by: Mary Aldis

      watch the Eastern sky
      For a sign of dawn
      Long delayed.
      Such stillness is around
      That every separate sense
      Is twice-attuned, twice powerful,
      And loneliness enwraps me like a sea
      Into whose unplumbed depths I must go down:
      A sea unsatisfied
      Where drifting shapes, wan-eyed,
      Reach forth wan arms
      Towards them who pause to look at their own souls
      Mirrored upon the sea.

      Somewhere a loon
      Sends forth its weary cry across the dark.
      Oh, wailing bird, I know, I know!
      I think tonight the soul of the world is desolate
      And you and I its watchers.

      Yet cease! oh cease!
      The night air quivers and resounds
      To bear your cry across the sleeping lake,
      And I would have your silence
      While I make
      My own complaint.

      For I would ask why we who have so little space
      To live and love and wonder
      Must go down into eternal mystery
      And I would know
      Why, since that awful loneliness must be,
      We go about as strangers here on earth
      And meet and laugh and mock and part again
      With never a look into each other's eyes,
      With never a question of each others' pain.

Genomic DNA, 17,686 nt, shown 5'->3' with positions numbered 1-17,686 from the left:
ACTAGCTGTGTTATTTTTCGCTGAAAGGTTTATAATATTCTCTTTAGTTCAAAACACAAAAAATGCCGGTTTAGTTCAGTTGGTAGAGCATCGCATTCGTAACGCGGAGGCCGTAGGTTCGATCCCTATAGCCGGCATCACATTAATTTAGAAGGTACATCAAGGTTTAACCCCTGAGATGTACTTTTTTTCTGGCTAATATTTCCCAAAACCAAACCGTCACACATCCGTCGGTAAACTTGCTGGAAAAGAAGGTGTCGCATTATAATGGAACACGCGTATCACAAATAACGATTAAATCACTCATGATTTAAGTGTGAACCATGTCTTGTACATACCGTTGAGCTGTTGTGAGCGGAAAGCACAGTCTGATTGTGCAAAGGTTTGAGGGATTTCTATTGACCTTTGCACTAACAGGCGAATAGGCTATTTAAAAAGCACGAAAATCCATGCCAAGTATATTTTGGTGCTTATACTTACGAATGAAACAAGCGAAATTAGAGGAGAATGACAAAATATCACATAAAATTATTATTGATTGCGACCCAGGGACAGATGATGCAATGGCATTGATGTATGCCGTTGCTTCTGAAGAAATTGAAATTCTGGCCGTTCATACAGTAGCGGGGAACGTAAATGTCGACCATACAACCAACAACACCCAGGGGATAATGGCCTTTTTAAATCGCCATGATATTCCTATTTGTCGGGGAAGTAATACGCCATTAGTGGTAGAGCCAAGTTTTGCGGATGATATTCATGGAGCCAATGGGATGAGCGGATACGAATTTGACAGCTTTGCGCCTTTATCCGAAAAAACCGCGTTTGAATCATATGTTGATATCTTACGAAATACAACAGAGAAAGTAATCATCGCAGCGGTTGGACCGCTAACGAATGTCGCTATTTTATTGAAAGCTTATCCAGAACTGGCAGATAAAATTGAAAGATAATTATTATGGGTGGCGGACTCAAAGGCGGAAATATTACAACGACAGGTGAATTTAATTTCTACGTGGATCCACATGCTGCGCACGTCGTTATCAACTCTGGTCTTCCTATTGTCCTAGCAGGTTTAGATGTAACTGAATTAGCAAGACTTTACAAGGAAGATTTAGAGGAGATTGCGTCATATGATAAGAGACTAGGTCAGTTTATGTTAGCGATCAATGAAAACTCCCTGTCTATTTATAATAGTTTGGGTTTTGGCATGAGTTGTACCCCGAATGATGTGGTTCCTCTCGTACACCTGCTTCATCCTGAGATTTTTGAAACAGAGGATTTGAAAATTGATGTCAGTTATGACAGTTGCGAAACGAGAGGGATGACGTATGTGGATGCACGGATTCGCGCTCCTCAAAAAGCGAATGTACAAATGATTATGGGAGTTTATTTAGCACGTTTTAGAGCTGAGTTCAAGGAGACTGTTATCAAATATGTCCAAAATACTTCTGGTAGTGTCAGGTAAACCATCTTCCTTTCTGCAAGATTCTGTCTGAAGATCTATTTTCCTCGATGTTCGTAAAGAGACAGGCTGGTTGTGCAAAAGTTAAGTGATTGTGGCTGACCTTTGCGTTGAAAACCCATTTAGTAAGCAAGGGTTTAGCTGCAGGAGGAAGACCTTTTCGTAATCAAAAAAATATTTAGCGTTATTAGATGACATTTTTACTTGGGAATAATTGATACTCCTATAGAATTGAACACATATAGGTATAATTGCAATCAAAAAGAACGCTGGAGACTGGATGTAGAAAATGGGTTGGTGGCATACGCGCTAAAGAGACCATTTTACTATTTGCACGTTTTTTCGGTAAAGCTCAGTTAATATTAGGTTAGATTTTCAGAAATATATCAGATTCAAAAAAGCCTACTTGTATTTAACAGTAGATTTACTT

So, even as I hear your melancholy plaint
      Across the sleeping lake,
      I send my questing cry across the world--
      And as I watch and listen,
      Through the stillness
      There comes to me an echoing and a far reverberation
      Of the many who have gone
      Into the limitless mystery,
      And thus they speak--

      "We too have known your questing,
      We too have stretched our arms forth to the night
      And clasped its nothingness,
      We too have lived and loved and wondered
      For a little space
      And then gone onward,
      And we seek across the silence
      To send our voices
      Out, out, across the dark."

      Is it your voice I hear, oh far, strange bird,
      Or is it theirs--
      Theirs who have gone onward
      Alone and unafraid?
      Is there an answer I may sometime find,
      Or is it that our lips are dumb,
      Our eyes are blind,
      When love would come?
      * * *
      Now faint light comes upon the shadowy sky,
      The East is waking and the day begins.
      You send your cry across the quivering lake,
      I send my question out across the world,
      We watch, we two,

"Watchers" is reprinted from Flashlights. Mary Aldis. New York: Duffield & Company, 1916.




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